Relationships and Friendships
- Hassan - Hassan is Bano's main love interest throughout the show and novel. Hassan and Bano both meet for the first time at Suraiya, a friend of Bano's and aunt of Hassan's, wedding. Bano is not very fond of Hassan at the beginning, whereas for him, it is love at first sight. The two bond quickly, though, and are soon engaged. Hassan leaves soon after their engagement due to a job he receives in a different town, and the two are separated because of Bano's loss during partition. They meet again nearly 6 years later.
- Suraiya - Bano calls Suraiya "Bhabi", or "sister-in-law", and sometimes "Khala", or "aunt", when she slips up and is thinking of Hassan. Suraiya and Bano were best friends since childhood, and became sister-in-laws just around the beginning of the novel. Their friendship carried on even after Suraiya was wed to Bano's brother Saleem. Suraiya died in the massacre that took the life of most of Bano's family members.
- Saleem - Saleem was Bano's eldest brother, and she mostly referred to him as "Buray Bhaiyya," or "Big Brother." They had a very loving relationship around the beginning of the novel, but things began to get rocky as Bano grew closer to Hassan. Saleem's political views were radically opposite to Hassan's, and in that time period, political views were everything. When Bano too joined the Muslim League, Saleem was outraged, and their relationship was left badly damaged. After Hassan and Bano's engagement, Saleem decided to put his rivalries aside for Bano's sake, and the two reconciled. Saleem is killed along with his wife and the rest of his family members the night of the massacre.
- Rashida - Bano called Rashida either Rashida "Baji," a term used to show respect for older sisters, or otherwise Rashida "Khala," or "aunt." Rashida and Bano's relationship was very loving at the beginning of the novel, and Rashida was very happy to have Bano become her daughter-in-law. After the massacre and the five-year period where Rashida and Hassan presumed Bano to be dead, their relationship hits very dangerous waters. Rashida is, against her better judgement, repulsed by the fact that her son wishes to marry a woman who has been raped countless times, lived in the home of a Sikh man for five years, and has a son that Hassan would be required to take care of. She momentarily forgets that Bano suffered all these traumas in the name of Pakistan. Rashida's cold behavior towards Bano is one of the factors that causes Bano to flee Hassan's home after he brings her there.
- Rabia - Though Rabia is first mentioned at the beginning of the novel as the fourteen-year old daughter of a friend of Rashida's, no interaction between her and Bano is shown. After the five-year interlude, Rabia is engaged to Hassan and believes Bano to be horrible for stealing him away from her. After seeing Bano's mental condition and listening to her lament about her family members' deaths, Rabia decides that she will not marry Hassan if it will help Bano "Baji." When Bano hears of the two's engagement, she tells them to get married for she is too mentally unstable and "un-pure" (referring to the many times she was raped), to marry him.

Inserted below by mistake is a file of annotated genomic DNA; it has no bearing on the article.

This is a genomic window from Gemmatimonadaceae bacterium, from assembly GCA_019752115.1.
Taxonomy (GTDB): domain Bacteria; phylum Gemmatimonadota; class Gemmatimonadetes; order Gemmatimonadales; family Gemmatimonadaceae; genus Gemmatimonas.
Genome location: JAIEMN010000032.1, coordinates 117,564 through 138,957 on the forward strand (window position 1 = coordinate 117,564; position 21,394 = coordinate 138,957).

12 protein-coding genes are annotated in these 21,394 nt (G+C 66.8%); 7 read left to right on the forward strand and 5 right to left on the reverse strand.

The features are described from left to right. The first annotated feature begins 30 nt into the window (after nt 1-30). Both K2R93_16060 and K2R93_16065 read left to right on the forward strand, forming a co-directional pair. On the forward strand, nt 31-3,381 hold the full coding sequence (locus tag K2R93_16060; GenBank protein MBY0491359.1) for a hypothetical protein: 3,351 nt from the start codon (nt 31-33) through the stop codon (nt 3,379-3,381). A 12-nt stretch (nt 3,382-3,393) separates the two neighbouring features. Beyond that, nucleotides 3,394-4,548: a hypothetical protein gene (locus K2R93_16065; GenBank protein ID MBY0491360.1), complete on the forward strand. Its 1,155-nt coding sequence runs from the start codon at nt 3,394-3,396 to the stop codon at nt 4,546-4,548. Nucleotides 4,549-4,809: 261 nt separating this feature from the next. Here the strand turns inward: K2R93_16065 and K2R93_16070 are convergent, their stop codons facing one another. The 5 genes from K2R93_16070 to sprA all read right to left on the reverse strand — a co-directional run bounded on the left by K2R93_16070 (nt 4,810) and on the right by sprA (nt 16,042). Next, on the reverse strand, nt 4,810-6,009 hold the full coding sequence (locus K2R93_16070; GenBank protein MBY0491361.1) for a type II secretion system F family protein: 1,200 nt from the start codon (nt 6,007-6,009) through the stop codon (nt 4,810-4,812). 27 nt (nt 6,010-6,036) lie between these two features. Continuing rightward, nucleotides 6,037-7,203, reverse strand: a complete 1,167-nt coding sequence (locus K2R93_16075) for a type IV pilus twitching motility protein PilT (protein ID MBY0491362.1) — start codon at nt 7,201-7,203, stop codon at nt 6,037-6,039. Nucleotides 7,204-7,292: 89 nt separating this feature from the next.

- Basant Singh - While Bano boards a train to Lahore, Pakistan after the massacre and death of her mother, it is attacked by a group of racist Sikhs. One of these Sikhs is Basant Singh, or Basanta. Bano screams obscenities at him and curses him, saying that his "Guru" (Sikh god) will never forgive him for taking the lives of so many innocents. Basanta, impressed by her spunk, kidnaps her and takes her to his home to convert her and marry her. She refuses and attempts to run away many times, resulting in him beating her and forcefully marrying her. Bano is forced to live in his home for 5 years, being beaten and raped nearly everyday. Basanta slipped off the roof of his home 5 years later, freeing Bano from her capture.
- Ghulam Ahmed - Originally named "Maggan Singh" by his father, Ghulam Ahmed is the son of Bano and Basanta, who Bano was forced to carry in the 5-year period she lived in Basanta's home. After his father's death, Bano brings him to Pakistan with her for the sole purpose of showing him that her countrymen are far better than "his kind." Bano feels a deep hatred towards her son, because of the resemblance to Basanta she sees in his face. She often refers to him as a "gaali," or curse word, and that every time she sees his face she can hear Basanta cursing at her and her country, Pakistan.